After a jobseeker has assembled a rich array of keywords, they should work them as frequently and as naturally as possible into all sections of the resume. Of course, a jobseeker doesn’t want to misrepresent anything, so instruct them be careful to use only the terms that actually reflect knowledge and experience – and not those that they “wish” they could include!

 Finally, be aware that keywords are not static. There is no single set of terms that an employer will use when looking for an accountant, for example. The keywords will change to reflect the position, the company, the industry, and evolving trends. The resume must be a living document that changes to best fit the opportunity, the industry, and the evolving employment picture.


Resume and careers expert Louise Kursmark is the author of Best Resumes for College Students and New Grads and 20 additional books on resumes, cover letters, and other career topics. The first person worldwide to earn the prestigious Master Resume Writer credential, she is also Director of the Resume Writing Academy, the first comprehensive training organization for resume professionals, and the innovative Career Thought Leaders Conference to be held March 14–16 in Baltimore.

Five Essential Online Social Networking Tips: How to Use LinkedIn to Your Advantage

Monday, January 10th, 2011

By Miriam Salpeter

LinkedIn is more than a place to publish and store your resume online. It is a network that offers an opportunity to connect with thousands (even millions) of people who provide the potential for job leads and hiring opportunities.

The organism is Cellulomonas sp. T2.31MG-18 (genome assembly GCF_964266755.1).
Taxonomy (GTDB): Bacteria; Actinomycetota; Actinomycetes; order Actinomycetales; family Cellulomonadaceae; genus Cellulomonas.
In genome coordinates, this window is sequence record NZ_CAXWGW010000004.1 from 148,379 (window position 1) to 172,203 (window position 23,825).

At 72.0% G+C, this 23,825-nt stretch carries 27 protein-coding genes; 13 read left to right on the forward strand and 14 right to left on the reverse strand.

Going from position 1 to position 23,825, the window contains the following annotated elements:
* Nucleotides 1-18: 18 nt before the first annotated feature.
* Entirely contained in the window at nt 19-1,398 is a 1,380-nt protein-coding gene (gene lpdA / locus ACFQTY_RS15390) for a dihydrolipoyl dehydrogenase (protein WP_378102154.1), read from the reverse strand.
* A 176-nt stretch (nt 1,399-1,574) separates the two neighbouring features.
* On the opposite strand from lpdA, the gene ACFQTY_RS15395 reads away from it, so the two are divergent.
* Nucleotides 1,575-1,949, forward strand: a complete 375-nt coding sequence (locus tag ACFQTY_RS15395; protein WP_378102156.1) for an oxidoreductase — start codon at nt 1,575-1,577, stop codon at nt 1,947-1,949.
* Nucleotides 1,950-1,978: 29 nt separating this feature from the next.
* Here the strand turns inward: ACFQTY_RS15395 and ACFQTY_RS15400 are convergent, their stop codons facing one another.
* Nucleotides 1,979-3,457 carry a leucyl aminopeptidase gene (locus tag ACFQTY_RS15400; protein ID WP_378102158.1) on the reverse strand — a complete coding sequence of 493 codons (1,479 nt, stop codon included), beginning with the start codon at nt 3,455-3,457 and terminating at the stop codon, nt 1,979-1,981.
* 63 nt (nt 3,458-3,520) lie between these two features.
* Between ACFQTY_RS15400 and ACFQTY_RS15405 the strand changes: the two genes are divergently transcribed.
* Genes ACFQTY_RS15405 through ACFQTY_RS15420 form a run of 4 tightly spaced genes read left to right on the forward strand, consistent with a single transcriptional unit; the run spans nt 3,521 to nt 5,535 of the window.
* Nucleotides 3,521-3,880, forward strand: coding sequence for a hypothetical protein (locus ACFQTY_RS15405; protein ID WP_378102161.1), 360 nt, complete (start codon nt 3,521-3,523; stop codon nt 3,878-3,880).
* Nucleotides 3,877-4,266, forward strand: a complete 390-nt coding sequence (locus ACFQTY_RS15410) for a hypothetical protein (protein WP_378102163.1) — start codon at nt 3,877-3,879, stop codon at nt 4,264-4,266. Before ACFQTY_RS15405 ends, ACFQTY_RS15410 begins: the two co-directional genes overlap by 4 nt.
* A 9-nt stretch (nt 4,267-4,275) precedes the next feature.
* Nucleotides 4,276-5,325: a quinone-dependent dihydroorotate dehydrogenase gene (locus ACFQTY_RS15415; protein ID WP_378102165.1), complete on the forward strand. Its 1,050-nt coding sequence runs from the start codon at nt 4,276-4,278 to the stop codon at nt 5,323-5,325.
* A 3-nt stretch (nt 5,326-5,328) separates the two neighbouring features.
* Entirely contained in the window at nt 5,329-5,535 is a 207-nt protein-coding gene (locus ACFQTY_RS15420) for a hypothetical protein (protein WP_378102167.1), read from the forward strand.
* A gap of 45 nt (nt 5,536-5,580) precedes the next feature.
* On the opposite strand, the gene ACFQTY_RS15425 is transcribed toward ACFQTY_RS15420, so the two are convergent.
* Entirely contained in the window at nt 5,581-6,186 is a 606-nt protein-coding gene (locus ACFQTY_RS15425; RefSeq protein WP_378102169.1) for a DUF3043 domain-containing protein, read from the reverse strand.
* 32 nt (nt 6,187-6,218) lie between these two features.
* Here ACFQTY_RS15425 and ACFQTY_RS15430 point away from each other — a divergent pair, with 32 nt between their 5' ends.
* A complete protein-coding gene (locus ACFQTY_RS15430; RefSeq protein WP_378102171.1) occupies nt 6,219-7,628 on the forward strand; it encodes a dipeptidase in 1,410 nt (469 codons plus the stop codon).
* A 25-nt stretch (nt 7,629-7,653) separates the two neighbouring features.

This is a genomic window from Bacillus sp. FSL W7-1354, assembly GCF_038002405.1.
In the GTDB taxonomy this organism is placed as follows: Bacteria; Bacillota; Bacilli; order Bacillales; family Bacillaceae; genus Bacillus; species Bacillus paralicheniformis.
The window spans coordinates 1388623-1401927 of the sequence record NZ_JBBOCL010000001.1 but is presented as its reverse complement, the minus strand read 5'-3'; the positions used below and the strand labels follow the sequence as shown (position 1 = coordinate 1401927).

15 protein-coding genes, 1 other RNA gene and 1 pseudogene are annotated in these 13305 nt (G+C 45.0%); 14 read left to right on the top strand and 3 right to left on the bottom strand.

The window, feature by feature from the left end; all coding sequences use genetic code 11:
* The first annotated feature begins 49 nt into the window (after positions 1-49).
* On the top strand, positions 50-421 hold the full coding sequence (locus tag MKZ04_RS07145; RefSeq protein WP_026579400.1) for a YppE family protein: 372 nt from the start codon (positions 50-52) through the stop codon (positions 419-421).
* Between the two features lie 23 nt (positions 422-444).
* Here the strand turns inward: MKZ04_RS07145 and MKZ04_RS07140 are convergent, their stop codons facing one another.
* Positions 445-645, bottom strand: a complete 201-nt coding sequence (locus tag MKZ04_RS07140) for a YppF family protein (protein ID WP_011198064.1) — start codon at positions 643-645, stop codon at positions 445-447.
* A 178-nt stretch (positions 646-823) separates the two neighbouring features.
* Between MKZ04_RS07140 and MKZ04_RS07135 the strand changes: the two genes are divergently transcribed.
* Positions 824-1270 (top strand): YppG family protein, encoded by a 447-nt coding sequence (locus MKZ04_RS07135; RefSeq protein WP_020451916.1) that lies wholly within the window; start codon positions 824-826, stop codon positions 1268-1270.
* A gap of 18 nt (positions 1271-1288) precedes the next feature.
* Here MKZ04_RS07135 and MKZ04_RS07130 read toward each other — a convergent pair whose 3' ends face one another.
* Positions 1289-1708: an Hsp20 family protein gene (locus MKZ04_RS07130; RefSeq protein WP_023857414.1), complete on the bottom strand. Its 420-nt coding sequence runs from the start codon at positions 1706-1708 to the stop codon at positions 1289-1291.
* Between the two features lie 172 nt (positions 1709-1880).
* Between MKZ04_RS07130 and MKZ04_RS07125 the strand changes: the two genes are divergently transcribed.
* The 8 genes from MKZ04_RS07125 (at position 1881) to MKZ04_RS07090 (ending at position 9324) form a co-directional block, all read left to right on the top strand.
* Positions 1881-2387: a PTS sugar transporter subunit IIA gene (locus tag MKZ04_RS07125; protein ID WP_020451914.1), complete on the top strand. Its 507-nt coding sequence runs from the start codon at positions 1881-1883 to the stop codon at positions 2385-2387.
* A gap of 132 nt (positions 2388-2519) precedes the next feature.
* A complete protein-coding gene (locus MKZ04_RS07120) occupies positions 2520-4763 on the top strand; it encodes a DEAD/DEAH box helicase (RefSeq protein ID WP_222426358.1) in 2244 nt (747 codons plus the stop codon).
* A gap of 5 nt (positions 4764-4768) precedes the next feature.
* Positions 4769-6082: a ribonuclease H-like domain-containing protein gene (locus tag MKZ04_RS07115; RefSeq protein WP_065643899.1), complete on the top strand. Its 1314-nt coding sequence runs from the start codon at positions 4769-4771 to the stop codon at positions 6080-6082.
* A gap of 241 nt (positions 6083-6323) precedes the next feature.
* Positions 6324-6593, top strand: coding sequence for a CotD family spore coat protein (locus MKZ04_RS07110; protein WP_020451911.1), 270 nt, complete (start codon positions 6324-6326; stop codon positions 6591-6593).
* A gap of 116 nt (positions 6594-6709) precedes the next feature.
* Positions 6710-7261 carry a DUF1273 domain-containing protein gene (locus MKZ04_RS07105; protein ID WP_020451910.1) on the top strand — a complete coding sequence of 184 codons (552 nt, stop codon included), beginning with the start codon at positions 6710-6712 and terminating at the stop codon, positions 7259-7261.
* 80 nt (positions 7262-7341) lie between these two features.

For those who view LinkedIn as a “set it and forget it” network, it is time to revisit a site that is constantly updating and reinventing itself, and providing new tools for job seekers. Here are five of LinkedIn’s best features that jobseekers may be overlooking:

1. Jacqui Barrett-Poindexter of Career Trend collected several ideas to help use LinkedIn well, including advice from Hannah Morgan, career consultant and strategist at Career Sherpa, to “selectively join and participate in LinkedIn groups where you can give and receive value.” It is easy to join groups on LinkedIn. Just click on “groups” in the top navigation bar. LinkedIn even suggests “groups you may like” and provides a searchable directory. There are bound to be multiple potential groups to join, but it is a good idea to be selective. Encourage jobseekers to review groups and assess:

  • How many members belong?
  • How active the group is. How many posts and news items are listed? Do people seem actively engaged?
  • Is the group carefully monitored? While a group that requires permission to join may seem like an unwelcome barrier, it is a sign that someone cares a lot about the group, and is willing to invest time in making sure it is useful and its membership is monitored.

Have job seekers choose several groups to join that seem to promise ongoing interaction, and then participate actively. Review contributions, make comments, add news and discussion items, and answer questions. Doing so helps raise a job seeker’s profile in a community of his or her peers, and may make it more likely to learn about useful job leads.

2. Did you know that you can follow companies on LinkedIn? Have job seekers navigate to the “More” tab on LinkedIn’s toolbar and select companies from the dropdown. This feature makes it easy to learn when people either join or leave an organization. Following a company also allows a job seeker to review activity from the organization’s employees. A user may be able to learn when and where a company’s employees are speaking at events, what conferences they attend, and what books they read (depending on how many share and update this information on their profiles).